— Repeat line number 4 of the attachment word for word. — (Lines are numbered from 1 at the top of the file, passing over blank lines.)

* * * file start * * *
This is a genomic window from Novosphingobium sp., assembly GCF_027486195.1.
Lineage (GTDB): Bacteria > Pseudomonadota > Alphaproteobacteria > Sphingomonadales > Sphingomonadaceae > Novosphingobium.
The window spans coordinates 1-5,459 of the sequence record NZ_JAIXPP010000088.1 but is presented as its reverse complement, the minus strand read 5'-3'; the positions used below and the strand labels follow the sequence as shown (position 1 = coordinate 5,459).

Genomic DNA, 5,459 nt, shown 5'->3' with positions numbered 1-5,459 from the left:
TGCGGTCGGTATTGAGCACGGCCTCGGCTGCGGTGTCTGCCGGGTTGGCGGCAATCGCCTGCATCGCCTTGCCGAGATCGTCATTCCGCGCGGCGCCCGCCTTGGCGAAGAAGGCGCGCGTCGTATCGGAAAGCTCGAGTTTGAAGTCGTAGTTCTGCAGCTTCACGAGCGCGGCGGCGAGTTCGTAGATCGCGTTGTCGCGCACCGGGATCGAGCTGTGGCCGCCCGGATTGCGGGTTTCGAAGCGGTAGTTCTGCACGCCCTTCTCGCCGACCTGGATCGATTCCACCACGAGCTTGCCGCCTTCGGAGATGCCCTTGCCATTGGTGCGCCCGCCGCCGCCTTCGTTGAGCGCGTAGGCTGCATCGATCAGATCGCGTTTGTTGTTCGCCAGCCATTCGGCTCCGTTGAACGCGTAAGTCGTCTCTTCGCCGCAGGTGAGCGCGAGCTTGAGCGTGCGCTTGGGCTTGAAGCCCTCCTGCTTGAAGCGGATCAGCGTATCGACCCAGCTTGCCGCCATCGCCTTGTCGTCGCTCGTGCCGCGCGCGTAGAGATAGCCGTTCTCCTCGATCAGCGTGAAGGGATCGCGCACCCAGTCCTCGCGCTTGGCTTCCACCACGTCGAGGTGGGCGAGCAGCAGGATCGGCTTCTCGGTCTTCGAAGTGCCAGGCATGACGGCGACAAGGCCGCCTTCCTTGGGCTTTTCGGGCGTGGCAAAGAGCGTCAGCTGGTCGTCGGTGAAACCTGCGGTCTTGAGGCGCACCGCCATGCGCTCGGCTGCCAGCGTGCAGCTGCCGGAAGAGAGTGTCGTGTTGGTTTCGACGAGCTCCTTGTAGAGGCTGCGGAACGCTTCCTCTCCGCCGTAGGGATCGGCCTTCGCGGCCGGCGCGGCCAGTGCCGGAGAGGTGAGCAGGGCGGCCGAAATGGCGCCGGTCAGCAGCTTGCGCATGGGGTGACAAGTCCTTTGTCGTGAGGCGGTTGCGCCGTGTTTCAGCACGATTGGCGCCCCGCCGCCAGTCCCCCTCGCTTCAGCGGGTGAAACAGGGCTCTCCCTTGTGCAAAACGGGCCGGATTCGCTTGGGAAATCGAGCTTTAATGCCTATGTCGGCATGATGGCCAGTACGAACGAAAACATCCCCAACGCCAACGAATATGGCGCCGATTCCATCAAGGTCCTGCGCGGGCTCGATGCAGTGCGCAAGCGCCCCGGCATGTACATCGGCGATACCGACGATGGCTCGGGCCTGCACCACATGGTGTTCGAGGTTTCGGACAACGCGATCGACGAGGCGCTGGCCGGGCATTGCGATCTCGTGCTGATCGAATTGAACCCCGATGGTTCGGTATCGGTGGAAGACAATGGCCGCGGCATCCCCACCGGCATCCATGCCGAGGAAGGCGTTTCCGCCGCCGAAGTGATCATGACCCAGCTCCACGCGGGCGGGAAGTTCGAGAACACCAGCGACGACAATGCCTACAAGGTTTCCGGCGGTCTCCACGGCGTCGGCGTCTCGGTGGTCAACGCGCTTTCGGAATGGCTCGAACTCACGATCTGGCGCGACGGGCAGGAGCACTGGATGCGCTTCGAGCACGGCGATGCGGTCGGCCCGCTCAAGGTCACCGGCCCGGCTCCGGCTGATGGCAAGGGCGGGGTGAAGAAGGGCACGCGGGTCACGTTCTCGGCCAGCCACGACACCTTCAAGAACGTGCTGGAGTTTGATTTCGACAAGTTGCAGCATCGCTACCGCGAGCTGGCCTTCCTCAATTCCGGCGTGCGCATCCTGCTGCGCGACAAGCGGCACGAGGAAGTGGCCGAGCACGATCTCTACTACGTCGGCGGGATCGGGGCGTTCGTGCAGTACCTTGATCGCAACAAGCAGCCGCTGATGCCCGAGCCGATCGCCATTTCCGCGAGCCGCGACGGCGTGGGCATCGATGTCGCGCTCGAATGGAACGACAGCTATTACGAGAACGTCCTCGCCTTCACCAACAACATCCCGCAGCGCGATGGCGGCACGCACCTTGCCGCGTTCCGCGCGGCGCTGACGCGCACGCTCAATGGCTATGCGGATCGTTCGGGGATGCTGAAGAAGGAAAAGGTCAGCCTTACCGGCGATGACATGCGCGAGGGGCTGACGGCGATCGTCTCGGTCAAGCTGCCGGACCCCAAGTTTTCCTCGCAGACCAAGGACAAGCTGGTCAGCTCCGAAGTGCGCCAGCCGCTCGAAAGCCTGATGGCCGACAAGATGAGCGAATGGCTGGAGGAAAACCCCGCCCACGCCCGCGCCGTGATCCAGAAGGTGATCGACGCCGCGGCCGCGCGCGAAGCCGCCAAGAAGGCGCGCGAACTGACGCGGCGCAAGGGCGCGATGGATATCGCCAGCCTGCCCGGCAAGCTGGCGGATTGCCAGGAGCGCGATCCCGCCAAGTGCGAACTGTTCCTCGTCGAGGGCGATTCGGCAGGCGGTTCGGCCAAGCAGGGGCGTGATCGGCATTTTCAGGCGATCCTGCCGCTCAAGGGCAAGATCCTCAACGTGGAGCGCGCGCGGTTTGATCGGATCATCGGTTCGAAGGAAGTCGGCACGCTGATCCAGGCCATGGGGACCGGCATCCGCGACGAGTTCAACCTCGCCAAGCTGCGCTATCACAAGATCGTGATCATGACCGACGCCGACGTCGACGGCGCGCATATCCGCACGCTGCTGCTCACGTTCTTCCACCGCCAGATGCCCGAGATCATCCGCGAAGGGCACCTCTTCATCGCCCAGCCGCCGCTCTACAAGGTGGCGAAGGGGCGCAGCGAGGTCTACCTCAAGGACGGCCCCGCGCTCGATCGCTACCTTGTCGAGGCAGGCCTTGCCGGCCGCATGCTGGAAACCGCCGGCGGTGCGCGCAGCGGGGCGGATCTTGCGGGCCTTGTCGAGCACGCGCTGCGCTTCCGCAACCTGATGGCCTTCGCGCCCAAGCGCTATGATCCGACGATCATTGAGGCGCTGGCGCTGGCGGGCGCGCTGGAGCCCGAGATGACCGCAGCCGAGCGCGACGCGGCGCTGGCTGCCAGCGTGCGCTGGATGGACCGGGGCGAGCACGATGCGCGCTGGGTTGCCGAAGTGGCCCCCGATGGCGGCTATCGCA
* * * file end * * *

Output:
Genomic DNA, 5,459 nt, shown 5'->3' with positions numbered 1-5,459 from the left: